Walpole embodies the Monadnock region of NH


This wonderful historic town epitomizes the Monadnock region

Walpole could be the child star of the Monadnock area, with its tidy cluster of white plank and brick residences and stately public buildings. There’s even a bandstand on the well-mowed green and live music on summer evenings. But this town overlooking the Connecticut River north of Keene is much more than a pretty face.

With coffee tables spilling out onto the long porch they share with the post office and a grocery store, LA Burdick Handmade Chocolates and The Restaurant at Burdick’s combine to place Walpole firmly on the New Hampshire foodie map. Either is worth traveling; together they are irresistible. The Chocolate Factory serves rich, thick European-style hot chocolate as well as coffees and pastries (with chocolate, of course) and sells a full line of chocolates, which are made right behind the shop. The restaurant offers the great classics of the French bistro (for lunch, try the Lyonnaise salad or their plate of terrines and homemade pâtés).

Across the Main Street, in an imposing Empire-style building, is Mazziott Bake Shop, and beyond is the Village Blooms flower shop and the Walpole Artisans’ Co-op, a small shop filled with well-chosen works of art, from beautifully crafted silver jewelry to inlaid wood bowls and brilliantly colored fused glass panels. Across Main Street is Cynthia-Reeves, an art gallery featuring internationally renowned artists.

Crowning the hill opposite, the Greek Revival-style Academy houses the collections of the Walpole Historical Society, including those related to Louisa May Alcott, who spent the summer at Walpole. The building was likely designed by Aaron Prentiss Howland, who was, according to the National Register, “the likely designer and builder of many of the city’s architecturally harmonious structures.”

Dating even earlier – to 1752 – is the former property of one of Walpole’s founders, Colonel Benjamin Bellows. The mansion, often renovated, expanded and modernized over the centuries, is now the Bellows Walpole Inn, a luxury boutique hotel. The Inn Pub offers a small-plate dining menu with unusual specialties (braised rabbit salad, duck with raspberries and scallops with ginger and lime butter) as well as more traditional crab cakes and lamb chops.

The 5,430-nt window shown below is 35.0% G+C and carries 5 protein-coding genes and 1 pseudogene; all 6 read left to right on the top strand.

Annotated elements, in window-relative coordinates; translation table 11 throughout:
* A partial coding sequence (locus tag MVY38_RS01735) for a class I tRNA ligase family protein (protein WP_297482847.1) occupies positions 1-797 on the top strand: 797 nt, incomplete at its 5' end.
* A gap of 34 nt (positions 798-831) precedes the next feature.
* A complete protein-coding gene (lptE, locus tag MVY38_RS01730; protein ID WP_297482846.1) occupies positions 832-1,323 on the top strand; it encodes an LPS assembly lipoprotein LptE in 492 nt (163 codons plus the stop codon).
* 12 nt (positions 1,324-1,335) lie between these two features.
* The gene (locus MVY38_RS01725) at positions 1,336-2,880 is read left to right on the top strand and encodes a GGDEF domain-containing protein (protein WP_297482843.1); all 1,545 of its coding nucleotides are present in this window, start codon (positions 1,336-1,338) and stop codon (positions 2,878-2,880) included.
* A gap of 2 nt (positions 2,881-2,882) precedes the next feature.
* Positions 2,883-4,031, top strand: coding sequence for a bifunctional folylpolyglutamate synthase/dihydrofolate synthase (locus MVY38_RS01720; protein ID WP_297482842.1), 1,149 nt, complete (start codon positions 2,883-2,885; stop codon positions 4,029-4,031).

Walpole isn’t all about fine art, food, and chocolate – agricultural traditions are very much present here as well. One of the most active farming communities in the state, Walpole has dairy farms, orchards, market gardens, working sugar bushes, a cellar and a rural lodge. A walk along Route 12 uncovers a moving feast. September is a good time to taste it to its fullest.

A metal sculpture of an apple tree marks Alyson’s Orchard’s steep driveway, and as you pass the rows of laden apple trees, the view across the valley from Connecticut to Vermont gets better and better. Here, pick or buy apples and other seasonal fruits and stock up on cider or fruit wines. Below on River Road, Boggy Meadow Farm has a featured dairy where you can taste and buy Swiss butter, delicate maple-smoked Swiss, aged tomme, pepper jack and more. cheeses. In addition to cheese from their own dairy herd, Boggy Meadow sells “Switchel” cider vodka, based on a traditional drink served to farm workers during haymaking. This 21st century version – made with boiled apple cider, ginger, a dash of vinegar and grain alcohol – has it all.

Stay on River Road to find Homestead Farms, a family farm with a large pumpkin patch. In September, they offer both summer veggies – tomatoes, squash, cucumbers, and greens – and fall decorations, including Indian corn, squash, mums, and corn stalks. At the northern end of the village on Route 12 is Pete’s Stand Vegetables, known for their field-fresh sweet and tender corn. Just north of Pete’s is Walpole Creamery, a frequent winner of the Best of New Hampshire for ice cream made with Walpole Cream and locally harvested fruit and maple. In September, pumpkin ice cream should be on the menu.

On the east side of Route 12, the terrain rises in a series of hills, each level revealing more expansive views. Farms, many of which are active, dot these hills, and one of them is now a rural lodge. Guests of The Inn at Valley Farms, a 105-acre organic hillside farm, can collect eggs from the chicken coop, visit grazing pigs and cashmere goats, and learn about sustainable farming in their center. of interpretation. The rooms furnished with antiques overlook the large perennial gardens.

Further up in the hills is Walpole Mountain View Winery, where the first vines were planted in 2004. In September the vineyard is busy harvesting and crushing the grapes, but there is always someone available to serve. tasting flights and appropriate accompaniments during tasting under glass. room. With views stretching across the valley to the Green Mountains of Vermont, this is New England’s most scenic vineyard.

Almost at the line where Walpole meets neighbor Alstead, Distant Hill Gardens is a hidden natural paradise that’s a local secret. An environmental and horticultural learning center dedicated to the belief that humans can have a positive effect on nature, the gardens that started as a hobby for Michael and Kathy Nerrie now span 58 acres of tree farm, active maple grove, native plants and ornamental gardens. . A ¾ mile nature trail is open to the public daily and the gardens are open the first Saturday and Sunday of May through October, or by appointment.

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